The first truly “heartbreaking moment” against Japan also came during this era for Korea as two sides faced off in 1967 with the qualification to the following year’s Olympics in Mexico City on the line. Korea and Japan were in Group A of the Asian qualifying rounds along with Vietnam, Lebanon, Taiwan, and the Philippines. With qualification being handed only to the group leader, it was obvious which two teams would be fighting for the top spot. Japan at the time was led by the de facto head coach Dettmar Cramer, a German who later led Bayern Munich to two consecutive European Cups in 1975 and 1976. Prior to meeting Korea in the fourth round, Japan did itself a huge favor by demolishing the Philippines 15-0. Having the lead in goal differential was crucial for obvious reasons as only the first place team would earn qualification to the Olympics. Going into the fourth round match, both teams were with three wins respectively as expected, but Japan boasted a goal differential of +21 whereas Korea, having allowed two goals to Taiwan, was only at +7. A draw would have been enough for the Japanese provided that they win their last match against Vietnam while protecting the lead on Korea in goal differential.
Thirteen minutes into the match, Japan went ahead as Miyamoto Masakatsu hit the back of the net, and found itself sitting on a two-goal cushion at half-time thanks to Sugiyama Ryuichi‘s 37th minute goal. In the second half, Korea responded by knotting the score up with two quick goals by Lee Hoi-taek and Huh Yoon-jung within the first 25 minutes, but fell behind again just a minute later as Kamamoto Kunishige put Japan back ahead.
[Lee Hoi-taek: Legend of Korean football in the 70s]
Korea made it a seesaw battle with Kim Ki-bok’s equalizer in the 80th minute, but Japan, with a significant lead in goal differential, was more than happy to settle for a draw and retain its top place in Group A whereas the Taegeuk Warriors needed to dig deep to find the winning goal. However, Korea’s hope of qualifying all but ended when Kim’s long range effort deep into stoppage time came off the cross bar. Japan went on to win its last match against Vietnam by a goal, eliminating Korea despite its 5-0 win over the Philippines. Koreans had to stay home and watch Japan winning the bronze medal at the 1968 Mexico City Olympics, which remains as the best showing by an Asian team in the Olympics until today.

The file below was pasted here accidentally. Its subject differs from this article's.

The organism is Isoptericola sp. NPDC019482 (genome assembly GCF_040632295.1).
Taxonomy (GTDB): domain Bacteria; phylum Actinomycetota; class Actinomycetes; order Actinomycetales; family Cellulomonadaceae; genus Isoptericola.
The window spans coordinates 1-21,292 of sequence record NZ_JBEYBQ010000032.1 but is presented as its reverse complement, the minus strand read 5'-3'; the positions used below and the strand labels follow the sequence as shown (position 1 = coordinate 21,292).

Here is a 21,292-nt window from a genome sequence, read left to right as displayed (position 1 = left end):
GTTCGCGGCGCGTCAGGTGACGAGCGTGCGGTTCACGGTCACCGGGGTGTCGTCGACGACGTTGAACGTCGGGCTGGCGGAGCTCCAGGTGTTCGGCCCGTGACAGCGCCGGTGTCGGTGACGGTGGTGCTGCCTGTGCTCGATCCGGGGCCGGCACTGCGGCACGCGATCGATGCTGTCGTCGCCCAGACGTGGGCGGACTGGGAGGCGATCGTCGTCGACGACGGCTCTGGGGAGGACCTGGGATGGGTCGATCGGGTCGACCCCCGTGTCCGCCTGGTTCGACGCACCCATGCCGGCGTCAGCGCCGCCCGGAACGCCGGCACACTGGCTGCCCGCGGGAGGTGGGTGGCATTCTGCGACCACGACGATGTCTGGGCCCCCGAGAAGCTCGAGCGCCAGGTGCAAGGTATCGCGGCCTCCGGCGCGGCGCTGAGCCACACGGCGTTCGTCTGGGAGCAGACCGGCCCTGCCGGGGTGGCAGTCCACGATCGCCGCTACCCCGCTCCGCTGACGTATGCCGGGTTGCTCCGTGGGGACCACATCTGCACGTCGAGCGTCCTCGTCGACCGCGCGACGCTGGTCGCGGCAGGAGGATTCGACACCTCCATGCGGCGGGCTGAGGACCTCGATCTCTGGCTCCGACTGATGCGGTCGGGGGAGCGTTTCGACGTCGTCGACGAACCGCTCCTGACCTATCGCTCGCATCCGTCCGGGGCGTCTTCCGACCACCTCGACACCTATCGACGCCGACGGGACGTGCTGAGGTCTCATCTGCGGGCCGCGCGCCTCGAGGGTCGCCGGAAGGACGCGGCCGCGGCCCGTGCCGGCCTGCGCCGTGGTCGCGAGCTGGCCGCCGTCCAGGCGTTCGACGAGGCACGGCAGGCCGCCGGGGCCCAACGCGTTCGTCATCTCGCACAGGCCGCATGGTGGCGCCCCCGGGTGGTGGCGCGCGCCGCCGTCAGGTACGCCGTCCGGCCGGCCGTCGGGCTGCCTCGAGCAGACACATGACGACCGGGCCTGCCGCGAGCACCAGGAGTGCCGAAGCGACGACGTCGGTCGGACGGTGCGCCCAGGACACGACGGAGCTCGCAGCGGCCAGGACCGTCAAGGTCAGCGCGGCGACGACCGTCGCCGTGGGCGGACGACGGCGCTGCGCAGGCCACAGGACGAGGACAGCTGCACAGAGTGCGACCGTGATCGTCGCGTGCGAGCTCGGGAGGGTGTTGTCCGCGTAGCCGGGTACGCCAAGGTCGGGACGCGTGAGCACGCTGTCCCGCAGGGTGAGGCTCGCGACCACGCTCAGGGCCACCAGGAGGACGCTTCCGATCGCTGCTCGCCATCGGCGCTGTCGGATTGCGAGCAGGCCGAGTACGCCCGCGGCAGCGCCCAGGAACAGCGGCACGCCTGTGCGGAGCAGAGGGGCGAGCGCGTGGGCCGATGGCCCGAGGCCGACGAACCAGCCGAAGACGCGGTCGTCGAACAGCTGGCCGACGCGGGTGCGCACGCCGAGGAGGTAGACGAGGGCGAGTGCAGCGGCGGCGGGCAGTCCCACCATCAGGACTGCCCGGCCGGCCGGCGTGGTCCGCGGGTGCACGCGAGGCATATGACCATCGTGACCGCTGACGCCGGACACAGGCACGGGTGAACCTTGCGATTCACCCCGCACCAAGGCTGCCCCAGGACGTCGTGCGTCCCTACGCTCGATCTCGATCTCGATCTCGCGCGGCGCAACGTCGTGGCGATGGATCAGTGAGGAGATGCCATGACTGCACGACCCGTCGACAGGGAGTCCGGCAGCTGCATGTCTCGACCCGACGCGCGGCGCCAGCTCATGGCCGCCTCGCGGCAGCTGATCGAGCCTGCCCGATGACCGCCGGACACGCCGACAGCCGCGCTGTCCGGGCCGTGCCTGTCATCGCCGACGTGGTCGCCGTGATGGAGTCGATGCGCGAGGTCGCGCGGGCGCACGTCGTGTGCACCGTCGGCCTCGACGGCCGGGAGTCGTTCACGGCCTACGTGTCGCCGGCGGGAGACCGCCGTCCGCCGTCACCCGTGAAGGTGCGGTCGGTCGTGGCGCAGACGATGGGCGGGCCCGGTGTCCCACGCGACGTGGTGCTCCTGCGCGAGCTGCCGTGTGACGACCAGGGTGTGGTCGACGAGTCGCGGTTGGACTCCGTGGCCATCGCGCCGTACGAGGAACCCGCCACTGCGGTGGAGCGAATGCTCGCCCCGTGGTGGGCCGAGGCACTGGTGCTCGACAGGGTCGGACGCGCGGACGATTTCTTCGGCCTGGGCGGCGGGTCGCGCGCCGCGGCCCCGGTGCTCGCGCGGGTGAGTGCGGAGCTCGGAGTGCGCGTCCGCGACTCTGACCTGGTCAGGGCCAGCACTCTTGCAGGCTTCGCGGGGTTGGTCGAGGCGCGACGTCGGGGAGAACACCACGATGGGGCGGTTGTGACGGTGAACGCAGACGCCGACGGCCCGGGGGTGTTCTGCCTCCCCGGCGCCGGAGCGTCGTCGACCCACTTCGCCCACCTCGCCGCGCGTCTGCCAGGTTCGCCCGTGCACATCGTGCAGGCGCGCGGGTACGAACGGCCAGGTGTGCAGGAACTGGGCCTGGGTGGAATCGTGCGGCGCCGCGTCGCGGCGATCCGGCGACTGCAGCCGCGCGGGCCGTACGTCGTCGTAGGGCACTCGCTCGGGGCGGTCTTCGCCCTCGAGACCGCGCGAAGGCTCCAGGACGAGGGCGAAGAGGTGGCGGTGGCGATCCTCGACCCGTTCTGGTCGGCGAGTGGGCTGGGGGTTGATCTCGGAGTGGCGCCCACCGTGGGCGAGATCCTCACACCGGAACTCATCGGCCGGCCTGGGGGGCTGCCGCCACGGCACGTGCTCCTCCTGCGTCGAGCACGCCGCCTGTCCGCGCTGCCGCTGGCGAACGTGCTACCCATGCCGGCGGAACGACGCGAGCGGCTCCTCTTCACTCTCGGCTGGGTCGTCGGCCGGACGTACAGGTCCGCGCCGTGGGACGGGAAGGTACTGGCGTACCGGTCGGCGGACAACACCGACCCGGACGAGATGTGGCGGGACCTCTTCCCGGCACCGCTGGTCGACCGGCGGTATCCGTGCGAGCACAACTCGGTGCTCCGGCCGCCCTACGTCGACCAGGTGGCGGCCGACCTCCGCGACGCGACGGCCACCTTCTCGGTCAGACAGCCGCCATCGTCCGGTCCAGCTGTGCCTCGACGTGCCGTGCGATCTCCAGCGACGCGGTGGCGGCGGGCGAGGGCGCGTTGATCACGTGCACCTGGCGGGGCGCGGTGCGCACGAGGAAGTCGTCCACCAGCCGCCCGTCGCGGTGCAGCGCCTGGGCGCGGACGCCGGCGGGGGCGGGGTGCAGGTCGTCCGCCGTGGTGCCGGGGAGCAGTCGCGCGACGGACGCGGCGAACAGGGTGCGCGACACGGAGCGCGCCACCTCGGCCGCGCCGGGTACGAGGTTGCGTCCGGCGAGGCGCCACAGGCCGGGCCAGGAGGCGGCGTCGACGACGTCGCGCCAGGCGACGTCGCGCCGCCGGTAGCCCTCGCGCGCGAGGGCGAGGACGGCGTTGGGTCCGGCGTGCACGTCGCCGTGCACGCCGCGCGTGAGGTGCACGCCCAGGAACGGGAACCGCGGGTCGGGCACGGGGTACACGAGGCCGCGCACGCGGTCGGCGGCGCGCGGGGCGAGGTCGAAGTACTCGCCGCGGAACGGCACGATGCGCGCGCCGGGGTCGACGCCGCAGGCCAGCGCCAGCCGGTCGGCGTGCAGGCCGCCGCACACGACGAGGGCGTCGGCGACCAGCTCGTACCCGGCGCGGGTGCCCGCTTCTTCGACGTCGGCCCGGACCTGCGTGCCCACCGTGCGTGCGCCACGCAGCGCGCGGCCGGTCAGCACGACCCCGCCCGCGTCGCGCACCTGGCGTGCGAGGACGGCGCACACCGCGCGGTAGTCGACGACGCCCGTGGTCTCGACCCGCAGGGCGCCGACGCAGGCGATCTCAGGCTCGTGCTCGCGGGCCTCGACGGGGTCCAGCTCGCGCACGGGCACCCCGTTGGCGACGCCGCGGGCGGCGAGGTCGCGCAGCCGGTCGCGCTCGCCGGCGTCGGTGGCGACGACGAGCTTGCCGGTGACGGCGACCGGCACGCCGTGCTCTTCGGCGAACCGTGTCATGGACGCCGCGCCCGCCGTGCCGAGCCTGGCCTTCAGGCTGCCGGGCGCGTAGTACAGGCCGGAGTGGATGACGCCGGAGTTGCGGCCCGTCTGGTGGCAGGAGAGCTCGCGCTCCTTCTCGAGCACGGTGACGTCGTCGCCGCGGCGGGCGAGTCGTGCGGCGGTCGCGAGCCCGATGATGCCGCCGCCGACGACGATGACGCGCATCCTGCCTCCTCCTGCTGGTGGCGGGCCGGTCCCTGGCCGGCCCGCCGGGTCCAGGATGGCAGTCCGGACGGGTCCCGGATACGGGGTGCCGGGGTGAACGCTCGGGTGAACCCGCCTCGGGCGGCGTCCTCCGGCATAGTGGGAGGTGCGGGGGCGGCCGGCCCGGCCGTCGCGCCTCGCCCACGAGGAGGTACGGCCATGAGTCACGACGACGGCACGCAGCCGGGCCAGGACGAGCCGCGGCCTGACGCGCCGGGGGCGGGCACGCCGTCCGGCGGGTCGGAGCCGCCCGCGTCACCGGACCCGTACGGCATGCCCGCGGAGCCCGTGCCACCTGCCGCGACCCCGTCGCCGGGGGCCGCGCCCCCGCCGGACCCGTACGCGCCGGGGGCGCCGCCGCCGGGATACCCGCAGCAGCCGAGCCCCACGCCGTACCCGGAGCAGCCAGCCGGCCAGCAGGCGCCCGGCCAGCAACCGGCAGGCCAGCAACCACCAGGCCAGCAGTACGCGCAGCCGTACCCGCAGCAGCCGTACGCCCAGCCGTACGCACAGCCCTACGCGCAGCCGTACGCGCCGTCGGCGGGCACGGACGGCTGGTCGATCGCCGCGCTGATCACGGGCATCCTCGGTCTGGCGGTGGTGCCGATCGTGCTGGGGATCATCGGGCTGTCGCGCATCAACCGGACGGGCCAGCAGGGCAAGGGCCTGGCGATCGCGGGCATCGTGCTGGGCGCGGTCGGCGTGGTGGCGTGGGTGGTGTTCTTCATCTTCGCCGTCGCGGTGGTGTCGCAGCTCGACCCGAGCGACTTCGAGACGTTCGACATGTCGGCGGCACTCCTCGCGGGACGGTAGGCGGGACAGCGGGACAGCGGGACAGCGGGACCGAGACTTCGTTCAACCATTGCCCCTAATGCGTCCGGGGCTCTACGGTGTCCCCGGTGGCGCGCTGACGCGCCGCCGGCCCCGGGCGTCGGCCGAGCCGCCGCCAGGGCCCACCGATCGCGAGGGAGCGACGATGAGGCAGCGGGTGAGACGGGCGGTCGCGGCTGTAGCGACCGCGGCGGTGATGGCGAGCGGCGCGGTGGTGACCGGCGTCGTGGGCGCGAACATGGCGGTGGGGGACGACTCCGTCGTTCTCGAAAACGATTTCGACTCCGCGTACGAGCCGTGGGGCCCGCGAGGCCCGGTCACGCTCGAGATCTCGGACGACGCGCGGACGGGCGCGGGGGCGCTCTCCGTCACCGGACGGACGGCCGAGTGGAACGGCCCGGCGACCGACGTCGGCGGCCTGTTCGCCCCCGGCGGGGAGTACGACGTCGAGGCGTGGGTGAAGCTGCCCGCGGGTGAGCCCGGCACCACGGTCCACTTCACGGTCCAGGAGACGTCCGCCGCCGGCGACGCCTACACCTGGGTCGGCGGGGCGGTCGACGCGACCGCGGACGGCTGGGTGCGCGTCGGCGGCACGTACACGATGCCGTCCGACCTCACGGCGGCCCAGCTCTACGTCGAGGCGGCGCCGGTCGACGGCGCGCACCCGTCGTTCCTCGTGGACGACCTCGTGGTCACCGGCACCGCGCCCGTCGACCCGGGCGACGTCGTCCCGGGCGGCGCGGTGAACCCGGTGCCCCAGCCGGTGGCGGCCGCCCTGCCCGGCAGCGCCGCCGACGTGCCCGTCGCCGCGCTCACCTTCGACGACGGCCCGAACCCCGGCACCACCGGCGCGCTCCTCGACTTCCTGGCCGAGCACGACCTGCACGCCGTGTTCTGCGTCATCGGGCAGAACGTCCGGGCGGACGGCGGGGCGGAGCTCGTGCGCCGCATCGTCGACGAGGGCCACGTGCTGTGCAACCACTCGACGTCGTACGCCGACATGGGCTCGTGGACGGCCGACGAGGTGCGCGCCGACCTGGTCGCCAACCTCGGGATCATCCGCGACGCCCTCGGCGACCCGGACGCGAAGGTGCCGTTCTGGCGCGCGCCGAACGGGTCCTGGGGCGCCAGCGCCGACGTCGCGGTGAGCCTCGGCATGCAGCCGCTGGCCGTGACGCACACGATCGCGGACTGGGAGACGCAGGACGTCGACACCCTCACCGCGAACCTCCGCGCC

However, Korea continued to occupy the driver’s seat of this rivalry as the intensity between two teams turned up a notch in the 1970s. The respective football associations of two countries agreed to schedule matches against each other on a routine basis, further increasing the number of encounters against each other. Korea won 13 of the 20 matches played against Japan in the 1970s alone. Japan, on the other hand, won just twice. This one-sided punishment by Korea continued into the 1980s. Korea highlighted this lengthy dominance in 1985 after beating Japan to a comfortable 3-1 victory on aggregate over the two-legged playoff of the Asian qualifiers and earned a place at the 1986 World Cup in Mexico, which was its first appearance on the big stage in 32 years.
[1985 World Cup Qualifier in Seoul]
RIVALRY PERSONIFIED (1990s)
The fiercest time of the rivalry between two countries didn’t come until the 1990s. As Japan started its preparation for launching the J.League, its talent pool started to improve drastically. By the time J.League’s inaugural season got underway in 1993, Korean fans were finally feeling that there was a shift of paradigm and that their neighbors now have a team that’s capable of posing a serious threat to their boys consistently.
Even after successfully qualifying to the 1994 World Cup in the U.S., Kim Ho, one of Korea’s greatest coaches of all time, labeled the 1-0 loss to Japan during the Asian qualifiers in Doha as the “worst moment” in his coaching career. The tension and emotions ran higher than ever prior to this match, and the winger Noh Jung-yoon, the first Korean to ply his trade in the J.League, was crucified by coach Kim and lost his place in the starting line-up after it was learned that he gave his club teammates on the Japan national team jars of kimchi as presents a few days earlier. Legendary captain Hong Myung-bo, after losing this match against Japan, publicly promised that another loss to the rivals in a match that involves him would mean that he will retire from football altogether. Fortunately for him and more importantly for his country, Korea never lost another Haniljeon when Hong was playing.